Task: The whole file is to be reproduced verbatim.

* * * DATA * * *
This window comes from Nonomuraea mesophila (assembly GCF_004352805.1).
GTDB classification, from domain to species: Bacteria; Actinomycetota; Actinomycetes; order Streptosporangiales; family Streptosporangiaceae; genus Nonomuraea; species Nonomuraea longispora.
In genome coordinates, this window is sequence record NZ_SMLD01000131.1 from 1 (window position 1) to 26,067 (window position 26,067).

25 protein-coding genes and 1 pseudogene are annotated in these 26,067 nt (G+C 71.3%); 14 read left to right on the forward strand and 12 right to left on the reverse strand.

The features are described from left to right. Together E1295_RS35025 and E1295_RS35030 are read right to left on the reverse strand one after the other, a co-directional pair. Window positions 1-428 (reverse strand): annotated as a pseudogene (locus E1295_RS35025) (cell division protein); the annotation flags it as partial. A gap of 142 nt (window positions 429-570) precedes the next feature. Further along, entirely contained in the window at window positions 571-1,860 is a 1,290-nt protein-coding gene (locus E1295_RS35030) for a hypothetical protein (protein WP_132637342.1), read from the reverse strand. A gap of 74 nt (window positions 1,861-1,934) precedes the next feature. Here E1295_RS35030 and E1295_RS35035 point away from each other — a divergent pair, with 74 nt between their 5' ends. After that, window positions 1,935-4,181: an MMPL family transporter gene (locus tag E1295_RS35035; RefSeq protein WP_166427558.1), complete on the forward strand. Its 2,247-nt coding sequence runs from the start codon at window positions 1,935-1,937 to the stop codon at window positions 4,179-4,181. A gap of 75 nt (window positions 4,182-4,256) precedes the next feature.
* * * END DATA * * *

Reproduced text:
This window comes from Nonomuraea mesophila (assembly GCF_004352805.1).
GTDB classification, from domain to species: Bacteria; Actinomycetota; Actinomycetes; order Streptosporangiales; family Streptosporangiaceae; genus Nonomuraea; species Nonomuraea longispora.
In genome coordinates, this window is sequence record NZ_SMLD01000131.1 from 1 (window position 1) to 26,067 (window position 26,067).

25 protein-coding genes and 1 pseudogene are annotated in these 26,067 nt (G+C 71.3%); 14 read left to right on the forward strand and 12 right to left on the reverse strand.

The features are described from left to right. Together E1295_RS35025 and E1295_RS35030 are read right to left on the reverse strand one after the other, a co-directional pair. Window positions 1-428 (reverse strand): annotated as a pseudogene (locus E1295_RS35025) (cell division protein); the annotation flags it as partial. A gap of 142 nt (window positions 429-570) precedes the next feature. Further along, entirely contained in the window at window positions 571-1,860 is a 1,290-nt protein-coding gene (locus E1295_RS35030) for a hypothetical protein (protein WP_132637342.1), read from the reverse strand. A gap of 74 nt (window positions 1,861-1,934) precedes the next feature. Here E1295_RS35030 and E1295_RS35035 point away from each other — a divergent pair, with 74 nt between their 5' ends. After that, window positions 1,935-4,181: an MMPL family transporter gene (locus tag E1295_RS35035; RefSeq protein WP_166427558.1), complete on the forward strand. Its 2,247-nt coding sequence runs from the start codon at window positions 1,935-1,937 to the stop codon at window positions 4,179-4,181. A gap of 75 nt (window positions 4,182-4,256) precedes the next feature.